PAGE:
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Top 9 Stinkiest Dog Breeds

Written by: Ejay C.
Ejay Cris C. Camposano, hailing from the Philippines, is a proud fur dad to two lovable dogs: a Beagle and a Shih Tzu. A college graduate with a degree in Electrical Engineering, Ejay has a diverse background that combines technical expertise with a passion for pets. His love for dogs and cats has profoundly influenced his life, leading him to a fulfilling career as a content writer at iHeartDogs. In his writing, Ejay captures the heartwarming bond between pets and their owners, sharing valuable insights and stories with a broad audience of animal lovers.Read more
| Published on February 27, 2024

Dogs are beloved companions, offering loyalty, affection, and countless moments of joy to their human friends. However, dog ownership also comes with its fair share of less glamorous aspects, one of which can be dealing with odors. While all dogs can get a bit smelly from time to time, certain breeds are notorious for their ability to produce a more potent scent. These “stinkiest dog breeds” often require extra grooming and care to keep their smell under control. The reasons behind their distinctive odors range from natural skin oils to the shape of their ears and their propensity for drooling. Understanding these breeds can help potential dog owners prepare for the grooming needs of their furry friends. Here are the top 9 stinkiest dog breeds, known for their unique aromas and the reasons behind their distinctive scents.

1. Basset Hound

Basset Hounds are famous not only for their adorable, droopy looks but also for their distinctive smell. The breed’s long ears and skin folds trap moisture and can lead to bacterial growth if not cleaned regularly. Additionally, Basset Hounds have a naturally high oil production, which contributes to their unique scent. Regular grooming and ear cleaning are essential to keep a Basset Hound smelling fresh.

2. Saint Bernard

Saint Bernards are gentle giants known for their role in alpine rescues. However, their thick, dense fur and propensity for drooling make them prone to developing a strong odor. The breed’s size and double coat can trap dirt and oils, requiring regular baths and grooming to maintain cleanliness. Additionally, the drool from a Saint Bernard can leave a lingering scent on furniture and clothing.

3. English Bulldog

English Bulldogs are beloved for their distinctive, wrinkled appearance and friendly disposition. However, those same wrinkles can harbor bacteria and yeast, particularly around the face, leading to a noticeable smell. Bulldogs also tend to drool, which can add to the odor issue. Regular cleaning of their folds and skin, along with good dental hygiene, can help minimize the smell.

4. Boxer

Boxers are energetic and playful companions, but they can also be among the stinkier breeds due to their skin type. Boxers have a higher risk of developing skin infections, which can produce a foul odor if not treated promptly. Their short fur does little to contain the smell, making regular baths and veterinary check-ups important to keep them smelling clean.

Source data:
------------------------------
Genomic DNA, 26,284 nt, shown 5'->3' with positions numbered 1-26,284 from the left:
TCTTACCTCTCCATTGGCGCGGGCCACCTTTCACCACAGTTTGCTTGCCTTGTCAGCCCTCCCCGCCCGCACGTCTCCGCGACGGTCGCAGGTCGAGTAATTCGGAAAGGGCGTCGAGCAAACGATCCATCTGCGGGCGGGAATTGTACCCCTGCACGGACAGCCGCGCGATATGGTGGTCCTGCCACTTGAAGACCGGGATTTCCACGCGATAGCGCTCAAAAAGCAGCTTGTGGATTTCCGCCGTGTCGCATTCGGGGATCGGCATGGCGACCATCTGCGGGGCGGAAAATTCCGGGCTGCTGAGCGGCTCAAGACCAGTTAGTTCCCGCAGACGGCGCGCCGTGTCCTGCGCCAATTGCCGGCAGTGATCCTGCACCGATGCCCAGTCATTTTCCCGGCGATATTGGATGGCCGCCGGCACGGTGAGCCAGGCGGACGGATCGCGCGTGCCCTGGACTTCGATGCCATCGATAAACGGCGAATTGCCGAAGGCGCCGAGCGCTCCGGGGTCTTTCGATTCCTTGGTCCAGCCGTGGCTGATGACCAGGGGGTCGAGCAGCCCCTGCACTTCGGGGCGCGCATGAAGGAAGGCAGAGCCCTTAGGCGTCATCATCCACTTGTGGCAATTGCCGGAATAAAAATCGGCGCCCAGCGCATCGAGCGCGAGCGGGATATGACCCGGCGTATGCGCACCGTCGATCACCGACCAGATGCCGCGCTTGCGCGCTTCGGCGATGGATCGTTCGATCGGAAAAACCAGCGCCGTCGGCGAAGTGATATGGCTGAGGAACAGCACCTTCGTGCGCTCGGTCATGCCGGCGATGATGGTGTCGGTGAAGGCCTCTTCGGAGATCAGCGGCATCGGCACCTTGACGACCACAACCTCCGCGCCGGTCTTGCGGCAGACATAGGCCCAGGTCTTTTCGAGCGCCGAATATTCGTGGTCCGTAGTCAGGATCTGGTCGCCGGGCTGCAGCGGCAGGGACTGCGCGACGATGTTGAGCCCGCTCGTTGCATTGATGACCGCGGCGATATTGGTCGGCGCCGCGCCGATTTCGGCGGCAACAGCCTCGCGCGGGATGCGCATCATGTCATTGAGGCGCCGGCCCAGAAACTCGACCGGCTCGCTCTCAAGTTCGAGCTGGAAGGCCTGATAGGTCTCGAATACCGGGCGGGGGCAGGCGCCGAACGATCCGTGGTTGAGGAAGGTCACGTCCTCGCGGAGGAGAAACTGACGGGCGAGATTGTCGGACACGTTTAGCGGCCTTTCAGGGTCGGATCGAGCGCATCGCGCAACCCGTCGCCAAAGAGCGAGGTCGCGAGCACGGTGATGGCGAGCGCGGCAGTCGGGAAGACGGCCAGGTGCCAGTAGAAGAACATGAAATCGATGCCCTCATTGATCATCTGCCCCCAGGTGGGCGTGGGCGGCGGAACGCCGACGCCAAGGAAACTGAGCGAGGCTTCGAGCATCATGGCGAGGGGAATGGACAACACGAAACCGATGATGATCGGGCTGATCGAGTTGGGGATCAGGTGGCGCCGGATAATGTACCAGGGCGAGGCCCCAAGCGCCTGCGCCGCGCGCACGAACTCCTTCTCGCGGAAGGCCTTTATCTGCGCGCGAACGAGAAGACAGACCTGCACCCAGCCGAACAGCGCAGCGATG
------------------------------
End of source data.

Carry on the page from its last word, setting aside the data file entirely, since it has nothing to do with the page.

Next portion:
5. Cocker Spaniel

Cocker Spaniels are known for their beautiful, flowing coats and sweet nature. However, their long ears are prone to infections, which can lead to a bad smell if not properly cared for. The breed also tends oily skin, which can contribute to a distinctive odor. Regular grooming and ear cleaning are vital to prevent smells from developing.

6. Shar-Pei

Shar-Peis are unique for their deep wrinkles and blue-black tongue. Those same wrinkles can trap moisture and lead to bacterial growth, emitting a strong odor. The breed’s skin also produces more oil, which can exacerbate the smell. Owners must pay special attention to cleaning their Shar-Pei’s folds to keep them odor-free.

7. Mastiff

Mastiffs are known for their size and strength, but they can also carry a heavy scent. This breed tends to drool extensively, which can leave a smell on their fur and anything they come into contact with. Their large, floppy ears also pose a risk for infections, adding to potential odors. Regular cleaning and grooming are necessary to manage their smell.

8. Labrador Retriever

Labrador Retrievers are one of the most popular dog breeds, known for their friendly and outgoing nature. However, Labs are also prone to getting smelly, partly due to their love of water. Their dense, water-repellent coat can trap moisture and odors, especially if they’re not dried properly after a swim. Regular bathing and grooming can help keep their smell under control.

9. Bloodhound

Bloodhounds have an unparalleled sense of smell, which ironically comes with a strong body odor of their own. Like Basset Hounds, their long ears and skin folds can trap moisture and dirt, leading to a distinctive scent. Their oily skin further contributes to their odor. Bloodhounds require regular grooming and ear cleaning to minimize their natural smell.

These breeds, despite their potential for producing strong odors, make wonderful and loving pets. With the proper care, attention to grooming, and regular veterinary check-ups, the stinky side of these dog breeds can be well managed, ensuring they remain a beloved part of any family.